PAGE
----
By the time you get around to reading this, my son Adam and I will be driving his old SUV, stuffed, Clampett-like, with clothes and cooking utensils, from Washington, D.C., to Washington State to drop him off for his first year at Evergreen State College. When Adam announced that he wanted to go there, I was wary. All I knew about Evergreen was that it was nearly 3,000 miles away and the type of ultra-left campus that keeps Fox News producers employed. (In 2017, protests against a professor who questioned the tactics of a student racial justice campaign grew so intense that graduation had to be held off campus.) But then Adam pointed something else out to me: my own magazine lists Evergreen as the number one master’s university in the country.
So, after fifteen years of publishing an alternative set of college rankings, I have become a customer. This is one reason why we launched the rankings in the first place: to provide the kind of useful information that students and their parents weren’t getting from U.S. News & World Report.
But we also had a larger ambition: to change the way policymakers think about what constitutes quality in higher education. For decades, a school was considered “good” if it was exclusive, wealthy, and prestigious—like a country club, but with lectures instead of golf. That definition, which the U.S. News rankings validate and accentuate, warps the entire higher education sector. It tempts ambitious presidents of non-elite colleges to tighten admissions standards, leaving other institutions to educate the 90-plus percent of students who can’t get into selective schools but need a college credential to have a shot at a middle-class income. It encourages state lawmakers to pass higher education budgets that result in per-pupil spending at public research universities, which tend to cater to affluent white students, that is more than twice as high as community colleges, which disproportionately enroll low-income and minority students. And it ultimately leads to the kind of venality we’re seeing in the Operation Varsity Blues scandal, where rich parents, panicked at the prospect of having to put a State U sticker on the back of their Teslas, bribed their kids’ ways into elite schools.
We designed the Washington Monthly’s college rankings to have the opposite effect, with metrics that redefine what a “good” college is. To score well in our rankings, a school needs to help lots of non-wealthy students earn marketable degrees at reasonable prices, produce plenty of scholarship and scholars, and encourage its students to become generous and active citizens. If every college did that, America would be a more equitable, prosperous, and democratic country.
The good news is that our new definition of quality is gaining traction. More and more colleges are adopting innovative approaches to help students of modest means succeed (see Eric Cortellessa, “Teaching the Ivory Tower New Tricks”) and to inspire all of their students to vote (see Daniel Block, “The Voting Wars Come to Campus” and “America’s Best Colleges for Student Voting 2019”). Both political parties are pushing policies aimed at making post-secondary education (vocational as well as traditional two- and four-year programs) more affordable, and in this issue we offer a few more ideas—like turning work study into a pathway for post-college employment (see Grace Gedye, “Putting Work Study to Work”) and letting community colleges award bachelor’s degrees (see Mary Alice McCarthy and Debra Bragg, “Escaping the Transfer Trap”). Even U.S. News is (slowly) moving in the right direction: last year it added a “social mobility” component to its otherwise quack rankings system.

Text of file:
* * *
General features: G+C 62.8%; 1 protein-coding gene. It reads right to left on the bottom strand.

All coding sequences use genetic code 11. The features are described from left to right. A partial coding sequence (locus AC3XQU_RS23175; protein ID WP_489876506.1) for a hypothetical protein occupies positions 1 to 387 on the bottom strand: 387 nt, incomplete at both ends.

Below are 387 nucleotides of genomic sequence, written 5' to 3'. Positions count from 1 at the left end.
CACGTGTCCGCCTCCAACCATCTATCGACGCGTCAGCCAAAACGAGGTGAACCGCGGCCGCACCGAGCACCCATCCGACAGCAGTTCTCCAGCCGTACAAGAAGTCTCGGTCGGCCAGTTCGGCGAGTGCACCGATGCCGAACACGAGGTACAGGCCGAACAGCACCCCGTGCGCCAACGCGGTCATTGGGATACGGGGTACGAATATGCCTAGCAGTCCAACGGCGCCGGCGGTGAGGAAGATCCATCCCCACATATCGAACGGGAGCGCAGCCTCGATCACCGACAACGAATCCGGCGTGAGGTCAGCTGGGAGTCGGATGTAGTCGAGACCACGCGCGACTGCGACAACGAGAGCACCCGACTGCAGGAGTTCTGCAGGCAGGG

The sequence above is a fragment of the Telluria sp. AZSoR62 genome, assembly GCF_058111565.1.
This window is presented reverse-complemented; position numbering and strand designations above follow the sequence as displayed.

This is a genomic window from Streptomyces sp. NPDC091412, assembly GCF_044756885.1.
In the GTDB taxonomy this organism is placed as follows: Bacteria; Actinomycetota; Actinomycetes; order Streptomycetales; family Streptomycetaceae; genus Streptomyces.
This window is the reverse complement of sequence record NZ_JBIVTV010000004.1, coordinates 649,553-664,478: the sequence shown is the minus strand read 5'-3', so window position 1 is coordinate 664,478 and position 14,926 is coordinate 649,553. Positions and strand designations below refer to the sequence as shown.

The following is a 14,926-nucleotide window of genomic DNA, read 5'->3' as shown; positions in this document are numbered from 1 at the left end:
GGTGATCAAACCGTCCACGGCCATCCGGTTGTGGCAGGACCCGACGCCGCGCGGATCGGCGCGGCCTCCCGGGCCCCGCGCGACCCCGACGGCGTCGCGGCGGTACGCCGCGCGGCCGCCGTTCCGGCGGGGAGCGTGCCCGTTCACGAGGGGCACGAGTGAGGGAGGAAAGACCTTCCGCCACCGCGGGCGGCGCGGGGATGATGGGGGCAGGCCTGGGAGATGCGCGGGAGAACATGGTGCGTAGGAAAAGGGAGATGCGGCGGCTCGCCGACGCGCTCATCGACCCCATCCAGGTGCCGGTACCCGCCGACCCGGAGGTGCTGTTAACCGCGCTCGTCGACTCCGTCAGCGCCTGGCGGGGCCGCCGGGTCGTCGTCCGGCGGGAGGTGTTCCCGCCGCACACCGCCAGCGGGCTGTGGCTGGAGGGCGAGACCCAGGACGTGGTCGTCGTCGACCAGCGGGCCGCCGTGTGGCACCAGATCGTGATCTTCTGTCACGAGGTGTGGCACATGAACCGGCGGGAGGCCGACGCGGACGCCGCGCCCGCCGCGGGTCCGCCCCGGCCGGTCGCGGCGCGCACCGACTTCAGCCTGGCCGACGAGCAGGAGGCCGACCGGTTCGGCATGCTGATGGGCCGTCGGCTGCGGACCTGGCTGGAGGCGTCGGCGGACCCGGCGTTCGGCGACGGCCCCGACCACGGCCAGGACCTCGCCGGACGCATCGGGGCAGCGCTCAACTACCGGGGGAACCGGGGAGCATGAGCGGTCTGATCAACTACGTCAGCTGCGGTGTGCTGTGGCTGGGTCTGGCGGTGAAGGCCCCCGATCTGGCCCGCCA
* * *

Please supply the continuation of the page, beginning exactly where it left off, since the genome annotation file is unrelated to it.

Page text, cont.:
The bad news is that the old definition of quality in higher education still has a profound grip on our collective consciousness. That explains the success of the latest higher ed hustle, one Anne Kim exposes in this issue (“The Pre-College Racket”): elite schools recruiting high school students to sign up for insanely expensive pre-college summer programs by implying—or at least doing little to discourage the belief—that doing so will give them a leg up on the admissions process. (Spoiler alert: it doesn’t.)
The college my son has chosen is not one of those avaricious elite institutions—which he thinks are overrated and ridiculous. Evergreen is a funky public liberal arts school that suits him morally and academically (multidisciplinary classes, focus on social justice, strong environmental science program), is diverse racially and economically, helps its students earn degrees that lead to decent-paying jobs, and charges tuition that won’t break Dad’s bank account. I am proud of, and grateful to, Adam for choosing a college that precisely fits this magazine’s definition of “good.”